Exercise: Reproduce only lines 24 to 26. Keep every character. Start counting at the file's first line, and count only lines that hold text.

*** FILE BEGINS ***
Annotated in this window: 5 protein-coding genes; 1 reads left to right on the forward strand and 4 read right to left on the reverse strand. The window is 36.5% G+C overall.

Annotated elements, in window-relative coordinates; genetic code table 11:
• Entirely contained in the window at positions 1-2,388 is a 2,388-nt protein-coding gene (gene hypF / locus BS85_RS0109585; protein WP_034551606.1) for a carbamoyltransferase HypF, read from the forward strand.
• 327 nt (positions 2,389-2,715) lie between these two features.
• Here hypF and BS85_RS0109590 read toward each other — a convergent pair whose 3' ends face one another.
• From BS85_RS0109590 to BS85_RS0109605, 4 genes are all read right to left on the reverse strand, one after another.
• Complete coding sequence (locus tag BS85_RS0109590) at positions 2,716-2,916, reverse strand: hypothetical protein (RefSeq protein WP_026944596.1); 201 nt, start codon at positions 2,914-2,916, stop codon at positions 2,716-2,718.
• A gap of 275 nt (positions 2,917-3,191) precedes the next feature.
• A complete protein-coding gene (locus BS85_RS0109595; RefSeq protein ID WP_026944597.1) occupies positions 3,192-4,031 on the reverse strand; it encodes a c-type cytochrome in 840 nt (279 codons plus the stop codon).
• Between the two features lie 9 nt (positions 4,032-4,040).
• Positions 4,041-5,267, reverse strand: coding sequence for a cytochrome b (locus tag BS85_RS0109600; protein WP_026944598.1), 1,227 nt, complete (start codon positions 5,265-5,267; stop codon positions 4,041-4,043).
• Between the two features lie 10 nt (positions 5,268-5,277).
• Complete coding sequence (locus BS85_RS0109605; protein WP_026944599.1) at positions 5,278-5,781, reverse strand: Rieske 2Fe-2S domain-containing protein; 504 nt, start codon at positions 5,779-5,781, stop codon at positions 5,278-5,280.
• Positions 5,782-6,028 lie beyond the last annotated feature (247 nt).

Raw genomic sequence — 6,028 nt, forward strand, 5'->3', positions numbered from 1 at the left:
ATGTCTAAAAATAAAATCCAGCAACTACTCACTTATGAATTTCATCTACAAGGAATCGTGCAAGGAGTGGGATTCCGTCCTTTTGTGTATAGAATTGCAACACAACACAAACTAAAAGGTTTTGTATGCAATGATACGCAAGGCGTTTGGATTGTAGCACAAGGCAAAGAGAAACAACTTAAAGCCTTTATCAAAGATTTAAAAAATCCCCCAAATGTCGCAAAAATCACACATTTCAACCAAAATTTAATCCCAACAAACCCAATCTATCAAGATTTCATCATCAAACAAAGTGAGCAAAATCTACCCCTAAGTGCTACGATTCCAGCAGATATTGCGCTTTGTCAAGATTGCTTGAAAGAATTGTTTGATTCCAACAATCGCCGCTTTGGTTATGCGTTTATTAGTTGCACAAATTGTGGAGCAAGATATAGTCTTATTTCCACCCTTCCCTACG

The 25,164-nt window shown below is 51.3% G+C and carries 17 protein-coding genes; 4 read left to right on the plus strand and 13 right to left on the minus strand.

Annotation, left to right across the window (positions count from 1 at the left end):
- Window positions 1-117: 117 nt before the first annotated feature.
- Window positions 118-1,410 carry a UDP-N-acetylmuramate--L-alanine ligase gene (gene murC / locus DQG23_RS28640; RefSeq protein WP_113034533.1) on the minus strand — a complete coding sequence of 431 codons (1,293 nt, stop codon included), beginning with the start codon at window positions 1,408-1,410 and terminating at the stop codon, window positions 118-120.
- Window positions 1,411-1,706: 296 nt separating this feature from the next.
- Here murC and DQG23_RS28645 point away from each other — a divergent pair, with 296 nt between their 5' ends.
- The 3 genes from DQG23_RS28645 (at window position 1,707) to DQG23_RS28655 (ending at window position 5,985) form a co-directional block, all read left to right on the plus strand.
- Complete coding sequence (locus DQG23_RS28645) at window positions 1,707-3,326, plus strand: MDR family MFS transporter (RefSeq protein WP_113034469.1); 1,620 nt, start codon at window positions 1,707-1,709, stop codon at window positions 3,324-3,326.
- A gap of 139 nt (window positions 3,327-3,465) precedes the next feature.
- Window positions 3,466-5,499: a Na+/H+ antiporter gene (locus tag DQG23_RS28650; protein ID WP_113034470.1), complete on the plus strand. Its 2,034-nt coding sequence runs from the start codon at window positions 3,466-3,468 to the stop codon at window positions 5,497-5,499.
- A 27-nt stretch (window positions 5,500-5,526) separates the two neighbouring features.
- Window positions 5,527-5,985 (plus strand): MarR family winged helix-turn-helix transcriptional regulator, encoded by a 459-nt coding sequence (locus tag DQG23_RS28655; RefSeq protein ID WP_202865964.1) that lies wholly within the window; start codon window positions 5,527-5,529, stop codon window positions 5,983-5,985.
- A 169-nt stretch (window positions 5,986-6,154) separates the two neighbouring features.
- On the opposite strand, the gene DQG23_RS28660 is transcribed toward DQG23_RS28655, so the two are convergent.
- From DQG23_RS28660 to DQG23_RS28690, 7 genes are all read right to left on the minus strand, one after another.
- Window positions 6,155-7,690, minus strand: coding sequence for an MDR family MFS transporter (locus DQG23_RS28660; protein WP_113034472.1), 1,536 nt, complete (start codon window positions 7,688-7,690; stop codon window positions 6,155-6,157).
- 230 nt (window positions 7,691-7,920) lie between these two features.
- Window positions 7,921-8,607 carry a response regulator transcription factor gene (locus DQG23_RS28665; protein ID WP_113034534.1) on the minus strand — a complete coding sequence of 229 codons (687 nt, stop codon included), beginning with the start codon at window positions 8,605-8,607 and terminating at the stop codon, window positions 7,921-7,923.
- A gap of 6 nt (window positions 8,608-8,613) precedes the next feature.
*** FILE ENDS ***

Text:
- Complete coding sequence (locus DQG23_RS28645) at window positions 1,707-3,326, plus strand: MDR family MFS transporter (RefSeq protein WP_113034469.1); 1,620 nt, start codon at window positions 1,707-1,709, stop codon at window positions 3,324-3,326.
- A gap of 139 nt (window positions 3,327-3,465) precedes the next feature.
- Window positions 3,466-5,499: a Na+/H+ antiporter gene (locus tag DQG23_RS28650; protein ID WP_113034470.1), complete on the plus strand. Its 2,034-nt coding sequence runs from the start codon at window positions 3,466-3,468 to the stop codon at window positions 5,497-5,499.